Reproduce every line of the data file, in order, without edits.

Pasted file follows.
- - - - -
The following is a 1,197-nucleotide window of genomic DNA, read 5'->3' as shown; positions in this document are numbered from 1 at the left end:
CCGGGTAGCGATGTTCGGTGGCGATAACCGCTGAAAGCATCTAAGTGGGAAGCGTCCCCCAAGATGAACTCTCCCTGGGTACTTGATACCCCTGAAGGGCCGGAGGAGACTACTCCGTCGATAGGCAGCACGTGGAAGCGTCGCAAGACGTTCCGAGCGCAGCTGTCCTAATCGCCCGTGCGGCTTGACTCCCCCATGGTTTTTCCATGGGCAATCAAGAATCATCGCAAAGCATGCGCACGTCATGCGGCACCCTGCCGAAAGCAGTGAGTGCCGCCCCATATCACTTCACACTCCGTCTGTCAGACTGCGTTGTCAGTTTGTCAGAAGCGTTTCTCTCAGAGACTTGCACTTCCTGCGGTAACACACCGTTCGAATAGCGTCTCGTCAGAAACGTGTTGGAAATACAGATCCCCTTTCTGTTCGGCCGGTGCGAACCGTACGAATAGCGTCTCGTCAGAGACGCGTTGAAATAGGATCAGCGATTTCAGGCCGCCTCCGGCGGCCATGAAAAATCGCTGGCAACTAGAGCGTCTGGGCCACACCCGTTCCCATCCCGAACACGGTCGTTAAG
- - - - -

The following is a 1,197-nucleotide window of genomic DNA, read 5'->3' as shown; positions in this document are numbered from 1 at the left end:
CCGGGTAGCGATGTTCGGTGGCGATAACCGCTGAAAGCATCTAAGTGGGAAGCGTCCCCCAAGATGAACTCTCCCTGGGTACTTGATACCCCTGAAGGGCCGGAGGAGACTACTCCGTCGATAGGCAGCACGTGGAAGCGTCGCAAGACGTTCCGAGCGCAGCTGTCCTAATCGCCCGTGCGGCTTGACTCCCCCATGGTTTTTCCATGGGCAATCAAGAATCATCGCAAAGCATGCGCACGTCATGCGGCACCCTGCCGAAAGCAGTGAGTGCCGCCCCATATCACTTCACACTCCGTCTGTCAGACTGCGTTGTCAGTTTGTCAGAAGCGTTTCTCTCAGAGACTTGCACTTCCTGCGGTAACACACCGTTCGAATAGCGTCTCGTCAGAAACGTGTTGGAAATACAGATCCCCTTTCTGTTCGGCCGGTGCGAACCGTACGAATAGCGTCTCGTCAGAGACGCGTTGAAATAGGATCAGCGATTTCAGGCCGCCTCCGGCGGCCATGAAAAATCGCTGGCAACTAGAGCGTCTGGGCCACACCCGTTCCCATCCCGAACACGGTCGTTAAG